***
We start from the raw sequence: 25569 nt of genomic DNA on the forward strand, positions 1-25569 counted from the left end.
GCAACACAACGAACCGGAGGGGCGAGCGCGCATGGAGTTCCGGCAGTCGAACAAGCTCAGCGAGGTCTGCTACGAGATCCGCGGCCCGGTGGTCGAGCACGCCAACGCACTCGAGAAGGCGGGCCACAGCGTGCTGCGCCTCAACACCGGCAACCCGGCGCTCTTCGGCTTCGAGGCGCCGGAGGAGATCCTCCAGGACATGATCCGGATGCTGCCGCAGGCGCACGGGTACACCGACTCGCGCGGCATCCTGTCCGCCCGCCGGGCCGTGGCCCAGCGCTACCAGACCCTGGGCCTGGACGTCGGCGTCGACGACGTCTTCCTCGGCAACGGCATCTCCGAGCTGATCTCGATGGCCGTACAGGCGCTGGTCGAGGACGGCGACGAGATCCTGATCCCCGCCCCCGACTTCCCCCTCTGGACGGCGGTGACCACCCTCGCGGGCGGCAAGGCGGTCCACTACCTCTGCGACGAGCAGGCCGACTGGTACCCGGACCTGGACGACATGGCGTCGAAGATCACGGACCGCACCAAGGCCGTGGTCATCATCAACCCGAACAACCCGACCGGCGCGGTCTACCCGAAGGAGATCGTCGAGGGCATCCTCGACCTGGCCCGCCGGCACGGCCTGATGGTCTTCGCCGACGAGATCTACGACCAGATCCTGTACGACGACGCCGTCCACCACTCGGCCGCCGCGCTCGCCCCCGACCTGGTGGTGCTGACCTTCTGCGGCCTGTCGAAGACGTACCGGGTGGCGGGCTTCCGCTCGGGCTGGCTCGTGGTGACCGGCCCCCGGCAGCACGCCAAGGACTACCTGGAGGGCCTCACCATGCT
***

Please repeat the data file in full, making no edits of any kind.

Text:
We start from the raw sequence: 25569 nt of genomic DNA on the forward strand, positions 1-25569 counted from the left end.
GCAACACAACGAACCGGAGGGGCGAGCGCGCATGGAGTTCCGGCAGTCGAACAAGCTCAGCGAGGTCTGCTACGAGATCCGCGGCCCGGTGGTCGAGCACGCCAACGCACTCGAGAAGGCGGGCCACAGCGTGCTGCGCCTCAACACCGGCAACCCGGCGCTCTTCGGCTTCGAGGCGCCGGAGGAGATCCTCCAGGACATGATCCGGATGCTGCCGCAGGCGCACGGGTACACCGACTCGCGCGGCATCCTGTCCGCCCGCCGGGCCGTGGCCCAGCGCTACCAGACCCTGGGCCTGGACGTCGGCGTCGACGACGTCTTCCTCGGCAACGGCATCTCCGAGCTGATCTCGATGGCCGTACAGGCGCTGGTCGAGGACGGCGACGAGATCCTGATCCCCGCCCCCGACTTCCCCCTCTGGACGGCGGTGACCACCCTCGCGGGCGGCAAGGCGGTCCACTACCTCTGCGACGAGCAGGCCGACTGGTACCCGGACCTGGACGACATGGCGTCGAAGATCACGGACCGCACCAAGGCCGTGGTCATCATCAACCCGAACAACCCGACCGGCGCGGTCTACCCGAAGGAGATCGTCGAGGGCATCCTCGACCTGGCCCGCCGGCACGGCCTGATGGTCTTCGCCGACGAGATCTACGACCAGATCCTGTACGACGACGCCGTCCACCACTCGGCCGCCGCGCTCGCCCCCGACCTGGTGGTGCTGACCTTCTGCGGCCTGTCGAAGACGTACCGGGTGGCGGGCTTCCGCTCGGGCTGGCTCGTGGTGACCGGCCCCCGGCAGCACGCCAAGGACTACCTGGAGGGCCTCACCATGCT